that all seniors will have the ability to choose the Medicare option 
that serves them best, and every senior will have the option of a 
prescription drug benefit.
    In a Medicare system that reflects these principles, every senior in 
America would enjoy better benefits than they do today. And they would 
continue to benefit from the most important strength of American 
medicine, the ability to choose your own doctor. We want seniors and 
doctors, not Government bureaucrats, to be in charge of the important 
health care decisions.
    Members of Congress are working hard on this issue, and I encourage 
their efforts. I also urge Americans to make their voices heard. If we 
work together, Congress will pass a strong Medicare bill, and our 
seniors will finally get the prescription drug benefits and choices they 
need and deserve.
    Thank you for listening.

Note: The address was recorded at 9:40 a.m. on June 6 in the Cabinet 
Room at the White House for broadcast at 10:06 a.m. on June 7. The 
transcript was made available by the Office of the Press Secretary on 
June 6 but was embargoed for release until the broadcast. The Office of 
the Press Secretary also released a Spanish language transcript of this 

[[Page 738]]

[Weekly Compilation of Presidential Documents]

[Page 738-739]
Pages 737-761
Week Ending Friday, June 13, 2003
Remarks Following a Cabinet Meeting and an Exchange With Reporters

June 9, 2003

    The President. I just met with my Cabinet, had the opportunity to 
brief them about my trip overseas. I talked about the visit to Poland 
and to Russia, where we've got good friends in both those countries, at 
least in terms of their leaders.
    And then I went to the G-8 in Evian, France. The message there was, 
is that America and Europe can do a lot together. We can make the world 
more peaceful. We can make the world more free. We can work together to 
help fight the pandemic of AIDS in Africa. There's a lot we can do 
together. We need to put our differences in the past and combine our 
efforts. We can do--trade together so our people can find work. And I 
left feeling very good about our relations in Europe.
    Then I went to the Middle East and started the--started the march to 
peace. And I'm optimistic about our chances to bring a peaceful, free 
Palestinian state in existence, to live side by side with a secure 
Israel. We've got a lot of work to do, but I was pleased with the 
response of Prime Minister Sharon. He's a courageous leader, dedicated 
to the security of the Israeli people, as are we, but also recognizing 
that life can be better for the Palestinians.
    And I appreciate the leadership of Prime Minister Abbas, the new 
Prime Minister of the Palestinian Authority, who spoke eloquently and 
clearly about the need for the free world to fight off terror in order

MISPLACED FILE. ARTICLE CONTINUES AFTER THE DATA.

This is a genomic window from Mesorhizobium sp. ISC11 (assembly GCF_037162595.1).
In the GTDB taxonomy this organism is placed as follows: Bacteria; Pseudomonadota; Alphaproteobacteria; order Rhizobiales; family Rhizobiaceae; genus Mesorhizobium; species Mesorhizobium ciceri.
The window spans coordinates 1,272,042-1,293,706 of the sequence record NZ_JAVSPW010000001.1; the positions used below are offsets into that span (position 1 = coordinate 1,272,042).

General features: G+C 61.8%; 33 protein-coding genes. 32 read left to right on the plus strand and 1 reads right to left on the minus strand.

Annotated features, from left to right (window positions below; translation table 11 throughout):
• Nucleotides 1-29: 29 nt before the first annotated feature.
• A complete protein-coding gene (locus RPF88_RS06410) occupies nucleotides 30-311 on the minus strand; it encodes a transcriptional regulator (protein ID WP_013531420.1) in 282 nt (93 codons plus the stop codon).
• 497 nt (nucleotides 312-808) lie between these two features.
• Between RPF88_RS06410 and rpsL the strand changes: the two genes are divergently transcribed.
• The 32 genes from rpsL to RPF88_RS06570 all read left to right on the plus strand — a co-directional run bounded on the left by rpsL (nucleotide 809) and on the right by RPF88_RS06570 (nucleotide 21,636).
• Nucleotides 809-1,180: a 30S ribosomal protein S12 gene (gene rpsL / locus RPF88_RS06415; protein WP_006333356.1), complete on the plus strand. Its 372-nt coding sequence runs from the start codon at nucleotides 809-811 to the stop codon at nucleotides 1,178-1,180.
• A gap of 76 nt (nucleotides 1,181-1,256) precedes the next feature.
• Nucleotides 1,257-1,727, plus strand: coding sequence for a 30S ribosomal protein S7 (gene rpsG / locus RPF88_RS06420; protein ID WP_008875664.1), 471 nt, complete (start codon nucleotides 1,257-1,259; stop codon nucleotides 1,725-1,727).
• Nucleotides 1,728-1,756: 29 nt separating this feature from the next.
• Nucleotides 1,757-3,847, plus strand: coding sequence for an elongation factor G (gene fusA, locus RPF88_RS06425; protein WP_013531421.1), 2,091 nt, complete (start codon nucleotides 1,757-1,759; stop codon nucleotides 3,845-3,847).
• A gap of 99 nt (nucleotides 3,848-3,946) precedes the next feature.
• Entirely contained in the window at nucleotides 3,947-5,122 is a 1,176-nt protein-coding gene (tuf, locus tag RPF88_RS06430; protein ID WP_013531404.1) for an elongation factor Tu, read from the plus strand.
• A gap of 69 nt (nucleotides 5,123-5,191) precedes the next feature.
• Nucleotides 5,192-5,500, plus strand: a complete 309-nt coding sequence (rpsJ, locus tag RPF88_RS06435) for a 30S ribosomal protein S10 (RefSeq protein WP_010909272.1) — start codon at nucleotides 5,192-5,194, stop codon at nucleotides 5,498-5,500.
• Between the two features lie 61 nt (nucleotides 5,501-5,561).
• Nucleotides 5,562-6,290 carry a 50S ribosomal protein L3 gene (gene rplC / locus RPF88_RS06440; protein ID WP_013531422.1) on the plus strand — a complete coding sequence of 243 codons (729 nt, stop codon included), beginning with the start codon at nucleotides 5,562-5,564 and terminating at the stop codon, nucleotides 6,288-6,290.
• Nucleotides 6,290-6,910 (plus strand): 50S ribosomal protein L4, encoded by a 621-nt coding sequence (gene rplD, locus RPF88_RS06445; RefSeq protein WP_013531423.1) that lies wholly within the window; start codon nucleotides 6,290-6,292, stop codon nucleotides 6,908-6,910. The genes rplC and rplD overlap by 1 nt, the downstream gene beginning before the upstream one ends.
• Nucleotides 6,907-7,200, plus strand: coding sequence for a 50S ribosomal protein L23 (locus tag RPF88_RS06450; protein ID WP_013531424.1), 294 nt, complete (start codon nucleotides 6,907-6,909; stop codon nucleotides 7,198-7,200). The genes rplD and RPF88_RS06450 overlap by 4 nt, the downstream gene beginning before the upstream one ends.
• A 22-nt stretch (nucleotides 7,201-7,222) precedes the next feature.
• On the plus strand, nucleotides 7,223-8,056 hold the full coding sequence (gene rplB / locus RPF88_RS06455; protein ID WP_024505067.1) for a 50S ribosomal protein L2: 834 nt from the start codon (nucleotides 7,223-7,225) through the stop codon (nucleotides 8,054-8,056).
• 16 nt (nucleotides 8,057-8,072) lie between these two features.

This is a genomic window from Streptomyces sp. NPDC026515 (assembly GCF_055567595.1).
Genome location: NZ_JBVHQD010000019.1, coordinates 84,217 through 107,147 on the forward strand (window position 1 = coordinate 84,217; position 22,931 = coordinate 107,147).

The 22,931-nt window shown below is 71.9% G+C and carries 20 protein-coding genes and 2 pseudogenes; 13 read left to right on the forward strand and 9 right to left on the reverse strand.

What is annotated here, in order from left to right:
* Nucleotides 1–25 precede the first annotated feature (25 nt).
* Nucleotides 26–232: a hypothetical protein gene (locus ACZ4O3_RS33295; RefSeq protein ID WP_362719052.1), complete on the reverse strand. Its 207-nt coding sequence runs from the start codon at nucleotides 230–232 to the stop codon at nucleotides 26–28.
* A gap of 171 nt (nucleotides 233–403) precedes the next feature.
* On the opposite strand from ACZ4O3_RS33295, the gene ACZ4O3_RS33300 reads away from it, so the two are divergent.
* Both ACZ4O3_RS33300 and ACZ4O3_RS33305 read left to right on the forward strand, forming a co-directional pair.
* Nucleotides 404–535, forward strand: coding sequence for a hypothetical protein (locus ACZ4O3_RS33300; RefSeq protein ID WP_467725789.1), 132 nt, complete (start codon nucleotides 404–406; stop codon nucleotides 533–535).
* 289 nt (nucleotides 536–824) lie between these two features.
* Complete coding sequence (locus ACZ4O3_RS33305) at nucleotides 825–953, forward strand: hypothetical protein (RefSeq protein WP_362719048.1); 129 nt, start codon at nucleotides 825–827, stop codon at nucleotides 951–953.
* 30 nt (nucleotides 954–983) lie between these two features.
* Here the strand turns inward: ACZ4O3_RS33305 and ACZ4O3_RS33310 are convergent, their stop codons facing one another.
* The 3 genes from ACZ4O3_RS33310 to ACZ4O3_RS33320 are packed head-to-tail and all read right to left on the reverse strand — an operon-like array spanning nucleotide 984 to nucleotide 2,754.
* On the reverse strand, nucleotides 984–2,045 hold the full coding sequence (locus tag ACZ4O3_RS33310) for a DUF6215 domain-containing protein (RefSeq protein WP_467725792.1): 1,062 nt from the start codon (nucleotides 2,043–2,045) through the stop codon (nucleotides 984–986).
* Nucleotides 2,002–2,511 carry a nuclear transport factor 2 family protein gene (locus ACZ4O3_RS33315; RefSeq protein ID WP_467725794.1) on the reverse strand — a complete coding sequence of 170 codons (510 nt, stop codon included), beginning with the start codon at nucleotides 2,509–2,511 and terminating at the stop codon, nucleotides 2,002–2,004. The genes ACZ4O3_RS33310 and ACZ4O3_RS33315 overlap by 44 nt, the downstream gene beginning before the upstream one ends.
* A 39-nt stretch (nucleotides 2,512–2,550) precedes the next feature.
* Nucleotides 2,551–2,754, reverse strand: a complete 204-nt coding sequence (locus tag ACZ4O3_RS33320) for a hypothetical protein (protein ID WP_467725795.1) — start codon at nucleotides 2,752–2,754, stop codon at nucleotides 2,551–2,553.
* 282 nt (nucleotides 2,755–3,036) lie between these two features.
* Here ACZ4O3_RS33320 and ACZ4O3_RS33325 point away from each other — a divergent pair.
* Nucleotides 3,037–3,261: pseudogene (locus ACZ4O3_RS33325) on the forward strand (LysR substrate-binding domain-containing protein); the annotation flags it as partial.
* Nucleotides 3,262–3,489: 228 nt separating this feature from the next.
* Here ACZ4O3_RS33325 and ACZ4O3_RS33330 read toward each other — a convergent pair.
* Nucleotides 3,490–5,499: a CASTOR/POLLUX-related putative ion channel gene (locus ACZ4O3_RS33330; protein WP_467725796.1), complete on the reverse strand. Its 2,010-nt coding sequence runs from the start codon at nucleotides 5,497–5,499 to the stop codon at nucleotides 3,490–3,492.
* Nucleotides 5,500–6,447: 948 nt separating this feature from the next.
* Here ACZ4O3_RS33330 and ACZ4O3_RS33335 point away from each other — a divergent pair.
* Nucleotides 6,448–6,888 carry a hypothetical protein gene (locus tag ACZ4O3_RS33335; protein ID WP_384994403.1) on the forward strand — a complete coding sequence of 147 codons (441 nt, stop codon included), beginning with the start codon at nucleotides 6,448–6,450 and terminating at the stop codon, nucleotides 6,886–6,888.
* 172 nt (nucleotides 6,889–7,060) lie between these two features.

for a Palestinian state to emerge.
    And then I went over to Qatar, had a very good visit with Ambassador 
Bremer and General Tommy Franks, and we talked about the need for our 
coalition to continue to make steadfast progress in Iraq so that the 
people of Iraq will be able to eventually run themselves. And we are 
making steadfast progress.
    Finally, we talked about domestic matters. Secretary Snow briefed us 
on the economy. And we're optimistic about our economy, but we won't 
rest until we're certain that people who are looking for work and who 
want to work can find a job. The jobs-and-growth package passed by the 
Congress can be very beneficial to those who look for work.
    We also talked about the possibilities of Congress getting a good 
Medicare bill out. I will spend time this week discussing Medicare with 
the American people. Secretary Thompson briefed us on the progress being 
made by the Congress, and I want to thank the congressional leadership 
for showing the determination that's going to be necessary to get a good 
Medicare package out for America's seniors.
    I'm proud of my Cabinet. I want to thank them for their good work 
and really proud of the team we have put together here.
    I'll answer a few questions. Tom [Tom Raum, Associated Press], and 
then Patsy [Patricia Wilson, Reuters].

Middle East Peace Process

    Q. Mr. President, since you left the Middle East, there's been a new 
outbreak of violence; three main Palestinian militant groups have 
claimed responsibility for it. Prime Minister Abbas says he will not use 
force to control these groups, and Prime Minister Sharon has been 
criticized by rightwing members of his own party. Why are you so 
    The President. I'm optimistic because I was able to listen to the 
Prime Ministers of Israel and the Palestinian Authority talk about the 
need for peace and for a state.
    Listen, I recognize there's going to be extremes, particularly in 
the Palestinian territories, that want to blow up peace. But I think 
people are sick of it. The average Palestinian must understand that 
their lives will improve with the vision of Prime Minister Abbas. And